Sometimes when you begin dating an honorary member of your family – someone who has always been in your home and accepted by your family already – the lines blur between dating and hanging out.
I started dating my brother’s friend. I’m hoping he may be my bashert. But the issue is my brother. It’s not that he doesn’t like the fact that we’re dating. My brother is the actual issue. My brother still lives at home, like I do. Every time Chaim comes over to spend time with me, everything is fine, but when my brother shows up, they start talking, hanging out together. It becomes more of a hangout, and I feel like the tagalong.
I don’t mind them hanging out, but when Chaim comes over and we’re together, it all changes when my brother comes in. I end up being the unintentional third wheel. I told this to both of them more than once. They apologize and tell me not to take it so seriously (mostly, that’s my brother talking). But there is no answer, because Chaim’s dating me and he has been my brother’s friend for years. He doesn’t want to ignore either of us. We only have alone time when we actually go out. But I don’t want to always go out to a place with Chaim; sometimes it’s nice to be at home for an evening.
Thank you for your email, Ilana.
For a moment, I was scared when I read that the issue is your brother. I thought your bother was against his friend and his sister dating, but that’s not the case. It seems to be “two’s a couple, three’s a crowd” when your brother is home and Chaim is around. Are they talking about topics only “guys” know about, that you then feel like the third wheel? I can’t believe that you don’t contribute anything to the conversation. But I understand, you want alone time with Chaim.
I’m not making light of your situation, but you are past a hurdle many people worry about. “How will my family react to him/her? Will they like him/her?” And this can lead to issues down the road if the family doesn’t like whom you marry. In your situation, Chaim is already accepted and seems loved by your family. But now you feel that your brother is getting in the way of you and Chaim spending quality time together inside. I agree, you don’t have to always have to “go out” when dating. Once married, you don’t “go out” two or three times a week. Life sets in and you both find your rhythm. But that’s not a conversation for now. What’s wrong with staying in and watching a movie together or even playing on Xbox together? Nothing.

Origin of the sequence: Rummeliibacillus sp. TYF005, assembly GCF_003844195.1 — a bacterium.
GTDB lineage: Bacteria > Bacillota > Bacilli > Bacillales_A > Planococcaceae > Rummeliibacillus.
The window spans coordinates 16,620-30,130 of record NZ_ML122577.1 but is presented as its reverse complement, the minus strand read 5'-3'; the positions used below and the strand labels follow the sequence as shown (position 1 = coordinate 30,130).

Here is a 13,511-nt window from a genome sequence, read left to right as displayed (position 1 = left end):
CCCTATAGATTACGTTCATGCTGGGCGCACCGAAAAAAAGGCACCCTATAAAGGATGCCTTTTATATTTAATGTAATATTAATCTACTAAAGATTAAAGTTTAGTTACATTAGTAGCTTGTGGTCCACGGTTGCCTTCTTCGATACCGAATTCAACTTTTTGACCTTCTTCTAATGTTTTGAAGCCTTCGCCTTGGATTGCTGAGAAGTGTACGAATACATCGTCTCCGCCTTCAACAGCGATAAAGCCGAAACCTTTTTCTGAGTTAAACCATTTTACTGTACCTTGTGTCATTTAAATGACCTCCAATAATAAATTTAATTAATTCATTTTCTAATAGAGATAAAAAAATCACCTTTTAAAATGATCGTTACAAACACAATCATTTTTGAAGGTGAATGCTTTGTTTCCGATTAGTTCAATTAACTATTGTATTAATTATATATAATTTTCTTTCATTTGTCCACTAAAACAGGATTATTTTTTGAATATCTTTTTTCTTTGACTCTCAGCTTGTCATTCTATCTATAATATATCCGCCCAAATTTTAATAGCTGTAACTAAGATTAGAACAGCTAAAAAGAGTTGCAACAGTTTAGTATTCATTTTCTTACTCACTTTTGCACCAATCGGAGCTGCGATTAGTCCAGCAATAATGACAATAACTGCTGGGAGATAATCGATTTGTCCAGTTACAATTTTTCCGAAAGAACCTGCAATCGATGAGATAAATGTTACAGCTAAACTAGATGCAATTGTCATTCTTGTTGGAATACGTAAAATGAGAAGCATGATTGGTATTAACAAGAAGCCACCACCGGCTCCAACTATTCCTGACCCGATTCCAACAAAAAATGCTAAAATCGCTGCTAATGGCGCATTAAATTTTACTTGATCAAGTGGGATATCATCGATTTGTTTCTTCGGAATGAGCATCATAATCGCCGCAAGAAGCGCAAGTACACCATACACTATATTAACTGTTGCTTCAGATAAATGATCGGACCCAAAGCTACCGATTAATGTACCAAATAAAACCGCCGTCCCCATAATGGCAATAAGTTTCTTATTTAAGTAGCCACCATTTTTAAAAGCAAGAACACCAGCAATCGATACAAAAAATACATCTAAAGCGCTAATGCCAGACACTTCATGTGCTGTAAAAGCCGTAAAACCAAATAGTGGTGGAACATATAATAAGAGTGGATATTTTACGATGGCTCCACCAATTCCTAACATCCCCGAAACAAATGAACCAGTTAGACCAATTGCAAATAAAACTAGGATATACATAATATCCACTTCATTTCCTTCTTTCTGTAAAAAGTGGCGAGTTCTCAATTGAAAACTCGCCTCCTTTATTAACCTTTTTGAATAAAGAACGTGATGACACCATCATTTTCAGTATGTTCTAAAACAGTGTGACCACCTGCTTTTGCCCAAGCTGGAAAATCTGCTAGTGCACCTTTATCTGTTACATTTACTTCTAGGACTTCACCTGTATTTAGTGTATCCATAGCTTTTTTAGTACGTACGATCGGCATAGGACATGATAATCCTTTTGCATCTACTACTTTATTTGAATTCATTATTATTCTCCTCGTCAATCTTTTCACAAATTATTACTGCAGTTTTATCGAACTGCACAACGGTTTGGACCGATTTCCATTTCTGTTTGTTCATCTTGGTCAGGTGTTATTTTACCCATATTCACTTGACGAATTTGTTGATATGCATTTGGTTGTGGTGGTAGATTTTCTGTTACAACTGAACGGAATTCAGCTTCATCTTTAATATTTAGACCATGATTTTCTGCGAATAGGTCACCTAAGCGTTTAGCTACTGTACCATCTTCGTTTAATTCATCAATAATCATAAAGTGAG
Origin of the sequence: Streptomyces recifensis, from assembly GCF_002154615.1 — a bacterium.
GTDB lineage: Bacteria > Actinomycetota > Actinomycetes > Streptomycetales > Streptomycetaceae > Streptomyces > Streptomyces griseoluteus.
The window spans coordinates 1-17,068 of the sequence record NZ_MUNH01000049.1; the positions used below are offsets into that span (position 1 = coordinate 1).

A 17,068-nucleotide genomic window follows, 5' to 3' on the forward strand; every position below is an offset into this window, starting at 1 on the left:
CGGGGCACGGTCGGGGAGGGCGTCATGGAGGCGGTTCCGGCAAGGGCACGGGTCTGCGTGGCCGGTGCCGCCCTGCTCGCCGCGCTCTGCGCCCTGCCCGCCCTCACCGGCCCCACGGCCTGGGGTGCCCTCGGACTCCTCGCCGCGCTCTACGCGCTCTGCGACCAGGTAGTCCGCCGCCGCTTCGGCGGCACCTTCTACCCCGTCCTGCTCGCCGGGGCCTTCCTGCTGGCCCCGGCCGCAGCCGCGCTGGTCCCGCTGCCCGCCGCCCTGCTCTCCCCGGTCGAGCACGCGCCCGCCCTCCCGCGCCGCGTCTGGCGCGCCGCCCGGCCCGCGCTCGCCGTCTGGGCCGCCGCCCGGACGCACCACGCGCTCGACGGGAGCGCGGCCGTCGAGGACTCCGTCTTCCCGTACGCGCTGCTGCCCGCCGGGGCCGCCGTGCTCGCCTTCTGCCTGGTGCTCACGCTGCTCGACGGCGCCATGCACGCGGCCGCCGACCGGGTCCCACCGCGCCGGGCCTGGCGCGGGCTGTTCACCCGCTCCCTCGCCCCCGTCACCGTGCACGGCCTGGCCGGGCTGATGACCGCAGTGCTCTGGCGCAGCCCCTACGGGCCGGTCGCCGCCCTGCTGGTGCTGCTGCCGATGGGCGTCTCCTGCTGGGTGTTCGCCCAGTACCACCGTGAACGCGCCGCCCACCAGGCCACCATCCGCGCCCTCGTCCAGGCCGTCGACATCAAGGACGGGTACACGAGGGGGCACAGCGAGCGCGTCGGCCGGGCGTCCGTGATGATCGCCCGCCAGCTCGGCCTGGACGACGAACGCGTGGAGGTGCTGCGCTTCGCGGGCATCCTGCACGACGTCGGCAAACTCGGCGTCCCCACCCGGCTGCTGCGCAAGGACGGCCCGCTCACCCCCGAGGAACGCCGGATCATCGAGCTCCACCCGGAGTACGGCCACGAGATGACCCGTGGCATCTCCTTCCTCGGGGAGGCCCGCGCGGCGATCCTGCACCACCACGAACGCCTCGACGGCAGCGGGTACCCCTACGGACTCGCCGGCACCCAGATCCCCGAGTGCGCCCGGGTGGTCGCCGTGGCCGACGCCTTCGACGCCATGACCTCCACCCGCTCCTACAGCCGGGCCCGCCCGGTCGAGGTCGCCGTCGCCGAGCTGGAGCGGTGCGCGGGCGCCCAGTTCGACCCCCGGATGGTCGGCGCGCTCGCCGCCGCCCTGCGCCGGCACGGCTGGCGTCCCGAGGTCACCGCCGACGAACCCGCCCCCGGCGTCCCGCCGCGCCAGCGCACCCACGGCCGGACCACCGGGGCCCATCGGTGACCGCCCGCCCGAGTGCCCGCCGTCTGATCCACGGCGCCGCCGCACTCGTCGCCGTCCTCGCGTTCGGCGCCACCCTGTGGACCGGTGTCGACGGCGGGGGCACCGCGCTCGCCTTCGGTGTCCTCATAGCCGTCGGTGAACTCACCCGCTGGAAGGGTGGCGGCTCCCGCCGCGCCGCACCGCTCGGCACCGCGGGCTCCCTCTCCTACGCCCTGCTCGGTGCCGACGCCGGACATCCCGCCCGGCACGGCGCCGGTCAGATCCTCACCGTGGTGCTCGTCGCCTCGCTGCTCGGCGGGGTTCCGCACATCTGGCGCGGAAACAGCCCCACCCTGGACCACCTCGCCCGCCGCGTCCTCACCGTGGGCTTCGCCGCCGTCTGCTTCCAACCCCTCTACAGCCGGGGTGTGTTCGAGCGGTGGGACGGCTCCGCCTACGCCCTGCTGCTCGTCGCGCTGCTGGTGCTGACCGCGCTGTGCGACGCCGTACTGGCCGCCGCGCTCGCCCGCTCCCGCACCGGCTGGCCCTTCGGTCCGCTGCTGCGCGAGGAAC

I think this is a conversation you need to have with your brother and not Chaim. Chaim may feel that he is the one caught in the middle. He’s been your brother’s friend for years and now he’s dating you. He wants to shower you with attention, but then his friend comes in, it’s the friend’s house. All of you belong there, no one is out of place, so he can’t ask your brother to leave. No matter how close the friendship is, it can seem odd for a friend to say, “Hey, we’ll catch up later. I’m here for Ilana now.” It would just get awkward for all.
Sit your bother down for a quick talk. Don’t make this into a serious meeting. Explain how sometimes you feel as if attention focuses on him when he comes in and starts up a conversation with Chaim, or something like that. Make sure you understand and that you let your brother know that there are times when you can all hang out together, but it shouldn’t be every single time Chaim is in the house. I’m sure your brother will understand. He probably doesn’t want to hang out with his sister all the time either. He wants one on one time with Chaim, too. If you are both in the shidduch parshah, your brother shouldn’t have an issue with this. If Chaim is your bashert, your “brother’s friend,” he will be family and the two of them they have their whole lives to catch a ball game, play cards, or do whatever they do.
Your brother may not understand exactly how you feel because men think differently from women. This is the beginning phases of a relationship, so you enjoy and look forward to time with Chaim and like the way you feel when you’re together. Your brother heard you say, “Please don’t always hang out with us in the house because Chaim’s here for me,” or something like that. He doesn’t understand that your emotions are involved. Your brother may just think, “Why is she reacting like this? I’m not cutting her out. I’m including her. What’s the big deal.” Ilana, don’t make it into a big deal and don’t put Chaim in the middle. When you speak with your brother, keep in mind, that he may be clueless about how deep you feel about Chaim and your time together, and you’d love for all three of you to spend time together, but not all the time. Make sure your brother knows that you don’t blame him or think this is being done intentionally. This isn’t about his relationship with his friend; it’s about your relationship with the man you are dating.
Hatzlachah to you all.